PHOTOS: Pat Jocelyn+Fred Lopez
Call it intuition, or a God thing, but when Villager Sandy Jensen saw a short blurb in the newspaper about an upcoming fundraiser for Villagers for Veterans, a local nonprofit that helps critically injured veterans, she just knew she and her husband, Mike Applebaum, had to attend.
Speakers at the event included two female vets critically injured while in service to their country. One woman had a service dog, the other had been waiting for a dog for years. When Sandy heard that, she felt an immediate response.
“I knew I was being directed to this area of vets and service dogs.”
It bothered her that one of the veterans had been waiting more than five years for a service dog. She and Mike wanted to help.
“I saw this article on Patriot Service Dogs, Inc., and I asked Mike to call and inquire,” says Sandy.
Mike adds, “The article was just a little blurb on Patriot Service Dogs that dealt with asking for help with things like mailings.” But when he called, the conversation with founder Julie Drexel quickly took on a new twist. “She asked me if I would like to work with one of the dogs.”
That struck a chord with the couple. They decided to find out more about the nonprofit and met with Julie. “She brought Patriot and that was the first time we met the dog,” Mike explains. “It was love at first sight.” Patriot is a beautiful yellow lab.
Mike and Sandy learned dogs that are potential service animals are donated by local breeders while they’re still puppies. Some of them come from as far away as Tennessee. The puppies are brought to Lowell Correctional Institution in Marion County where female inmates train them by participating in a program called WOOF (Women Offering Obedience and Friendship)
After approximately one to two years of training, the dogs are fostered out to volunteers that expose them to the real world environment—something they can’t get behind the prison walls.
Julie meets with potential volunteers to ensure the dog and the handler have a bond. Then paperwork is completed, and the dog is fostered for as short as a few days to as long as a week, based on the volunteer’s availability.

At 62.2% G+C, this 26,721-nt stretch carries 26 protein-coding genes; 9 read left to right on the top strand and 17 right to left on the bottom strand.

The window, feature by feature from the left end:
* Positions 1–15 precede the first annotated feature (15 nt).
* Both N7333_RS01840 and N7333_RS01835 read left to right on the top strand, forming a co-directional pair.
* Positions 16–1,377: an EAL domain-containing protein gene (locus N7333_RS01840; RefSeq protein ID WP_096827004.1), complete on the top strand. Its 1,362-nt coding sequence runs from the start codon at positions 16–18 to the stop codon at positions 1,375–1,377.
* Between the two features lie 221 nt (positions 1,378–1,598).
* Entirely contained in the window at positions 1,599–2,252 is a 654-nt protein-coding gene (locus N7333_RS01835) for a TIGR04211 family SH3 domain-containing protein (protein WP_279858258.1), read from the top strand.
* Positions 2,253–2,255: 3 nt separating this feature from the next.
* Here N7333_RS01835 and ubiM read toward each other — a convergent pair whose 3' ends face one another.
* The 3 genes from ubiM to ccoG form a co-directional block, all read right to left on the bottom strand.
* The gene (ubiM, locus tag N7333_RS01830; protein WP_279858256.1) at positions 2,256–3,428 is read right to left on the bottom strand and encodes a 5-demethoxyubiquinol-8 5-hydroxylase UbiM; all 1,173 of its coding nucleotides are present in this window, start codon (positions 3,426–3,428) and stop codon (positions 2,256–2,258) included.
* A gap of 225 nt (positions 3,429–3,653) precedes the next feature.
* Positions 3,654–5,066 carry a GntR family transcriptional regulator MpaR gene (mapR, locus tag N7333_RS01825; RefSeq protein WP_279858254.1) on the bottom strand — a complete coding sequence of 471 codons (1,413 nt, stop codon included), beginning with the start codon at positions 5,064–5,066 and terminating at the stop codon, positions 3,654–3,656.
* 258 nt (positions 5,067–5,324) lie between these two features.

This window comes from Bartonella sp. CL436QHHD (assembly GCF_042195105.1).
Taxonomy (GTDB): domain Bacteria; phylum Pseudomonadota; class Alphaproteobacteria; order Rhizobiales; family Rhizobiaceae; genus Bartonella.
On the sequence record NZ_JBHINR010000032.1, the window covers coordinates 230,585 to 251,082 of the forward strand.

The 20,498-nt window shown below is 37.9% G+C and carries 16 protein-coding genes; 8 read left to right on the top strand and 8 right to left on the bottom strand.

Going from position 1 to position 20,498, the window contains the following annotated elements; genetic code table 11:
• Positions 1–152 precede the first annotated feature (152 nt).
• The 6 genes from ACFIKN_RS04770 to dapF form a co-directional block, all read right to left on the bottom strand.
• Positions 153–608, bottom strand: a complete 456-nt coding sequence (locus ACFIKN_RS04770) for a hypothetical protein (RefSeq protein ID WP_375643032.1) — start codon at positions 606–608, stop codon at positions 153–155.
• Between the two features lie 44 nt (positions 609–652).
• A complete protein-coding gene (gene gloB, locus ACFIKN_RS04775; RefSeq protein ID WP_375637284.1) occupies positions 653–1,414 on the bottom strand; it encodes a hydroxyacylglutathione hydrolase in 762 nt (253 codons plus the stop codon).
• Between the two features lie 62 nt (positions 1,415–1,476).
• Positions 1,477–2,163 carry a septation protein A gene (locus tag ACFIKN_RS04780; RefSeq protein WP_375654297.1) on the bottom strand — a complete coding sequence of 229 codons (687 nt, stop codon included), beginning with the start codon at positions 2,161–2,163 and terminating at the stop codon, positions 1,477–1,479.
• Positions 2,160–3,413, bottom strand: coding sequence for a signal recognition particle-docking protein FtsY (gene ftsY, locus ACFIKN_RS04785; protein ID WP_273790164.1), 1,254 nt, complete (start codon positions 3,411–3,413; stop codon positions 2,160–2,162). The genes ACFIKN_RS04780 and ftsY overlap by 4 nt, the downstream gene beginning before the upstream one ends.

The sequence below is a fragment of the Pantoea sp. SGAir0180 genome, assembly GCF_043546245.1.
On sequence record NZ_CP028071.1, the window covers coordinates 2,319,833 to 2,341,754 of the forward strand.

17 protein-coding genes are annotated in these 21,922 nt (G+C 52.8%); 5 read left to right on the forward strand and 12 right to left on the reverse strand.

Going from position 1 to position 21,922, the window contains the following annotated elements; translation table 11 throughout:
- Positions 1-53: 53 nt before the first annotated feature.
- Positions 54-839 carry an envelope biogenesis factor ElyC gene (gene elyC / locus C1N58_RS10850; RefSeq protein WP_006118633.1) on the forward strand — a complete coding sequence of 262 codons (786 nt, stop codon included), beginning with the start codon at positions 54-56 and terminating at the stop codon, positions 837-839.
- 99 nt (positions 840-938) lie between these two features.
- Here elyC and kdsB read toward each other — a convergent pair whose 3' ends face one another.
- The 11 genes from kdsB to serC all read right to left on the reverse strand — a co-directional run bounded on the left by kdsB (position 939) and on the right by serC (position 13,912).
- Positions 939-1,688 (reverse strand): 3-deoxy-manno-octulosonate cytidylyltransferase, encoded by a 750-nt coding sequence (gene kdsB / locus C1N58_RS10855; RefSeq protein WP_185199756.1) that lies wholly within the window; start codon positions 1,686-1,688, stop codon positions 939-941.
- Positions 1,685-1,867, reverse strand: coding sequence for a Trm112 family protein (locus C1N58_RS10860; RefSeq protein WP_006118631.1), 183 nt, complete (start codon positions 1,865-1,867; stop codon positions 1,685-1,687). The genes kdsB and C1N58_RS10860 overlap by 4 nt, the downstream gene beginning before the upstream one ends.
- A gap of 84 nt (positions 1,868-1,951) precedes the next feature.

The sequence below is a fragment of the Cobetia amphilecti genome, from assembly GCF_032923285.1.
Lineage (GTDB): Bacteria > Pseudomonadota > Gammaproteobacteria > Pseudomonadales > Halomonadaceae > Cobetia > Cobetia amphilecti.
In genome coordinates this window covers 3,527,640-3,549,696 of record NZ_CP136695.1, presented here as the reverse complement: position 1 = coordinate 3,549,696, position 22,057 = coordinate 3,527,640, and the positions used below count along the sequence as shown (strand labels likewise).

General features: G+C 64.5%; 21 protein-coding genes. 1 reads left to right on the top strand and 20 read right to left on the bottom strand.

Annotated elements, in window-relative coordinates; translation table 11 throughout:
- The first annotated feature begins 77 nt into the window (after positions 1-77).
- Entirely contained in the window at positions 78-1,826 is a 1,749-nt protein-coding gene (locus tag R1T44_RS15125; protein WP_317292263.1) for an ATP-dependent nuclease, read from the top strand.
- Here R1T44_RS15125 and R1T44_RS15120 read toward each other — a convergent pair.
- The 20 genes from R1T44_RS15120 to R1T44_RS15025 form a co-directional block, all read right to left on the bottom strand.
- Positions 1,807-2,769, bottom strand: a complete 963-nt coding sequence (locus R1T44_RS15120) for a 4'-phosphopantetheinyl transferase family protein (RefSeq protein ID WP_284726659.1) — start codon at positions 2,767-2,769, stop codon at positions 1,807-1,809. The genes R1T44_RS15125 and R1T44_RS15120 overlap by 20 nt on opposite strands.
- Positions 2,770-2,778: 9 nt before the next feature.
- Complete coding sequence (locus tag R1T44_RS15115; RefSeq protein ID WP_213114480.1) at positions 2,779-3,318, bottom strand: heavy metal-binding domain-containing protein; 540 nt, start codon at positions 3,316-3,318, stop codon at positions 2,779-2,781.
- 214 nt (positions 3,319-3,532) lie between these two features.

Each foster caregiver is given a list of things the dog needs to learn and keeps a journal that travels with the dog, documenting its activities and any problem encountered. When the training and fostering are complete, dogs are matched up with veterans. Remarkably, volunteers are responsible for the entire process.
Mike and Sandy were impressed with Julie’s organization and became Patriot’s foster parents. Mike knew their involvement would be crucial to Patriot’s success as a service dog, which made it a vital endeavor.
“Our purpose is to get Patriot acclimated to the type of life she may have with a veteran,” he says. “There are numerous people hosting Patriot at different points in her training. She is one and a half years old and at two years, they begin the real work with a potential veteran.”
Mike’s work with Patriot included taking the dog to a variety of men’s restrooms because in the correctional facility, there are no urinals and no doors other than those going to the outside. Other challenges included experiencing different floor surfaces and grates and unfamiliar noises like vacuum cleaners—something the dog never heard before. The world outside the prison is vastly different from what the dog has known.
Mike and Sandy knew they would get attached to Patriot, and a special bond with this dog did, in fact, develop. “I cry quicker with animals than I do with people. That’s just who I am,” Mike says. “But now that I’ve gotten involved in this whole process, I’m feeling all of this…being able to do something to help [these veterans] is really important.”
It’s obvious Mike has very strong feelings about what he and Sandy are doing with the dogs.
“It will be with tremendous pride that we say goodbye to this dog,” Mike continues as his eyes fill with tears. “I don’t act like this too many times, but this really touches my heart. This dog is special and has a special purpose and needs to be treated that way. You know a veteran is going to be relying on her. This dog will absolutely without question change the life of the person she’s with.”
Mike and Sandy know the ultimate goal of the dog is to serve the veteran and assist in the healing process.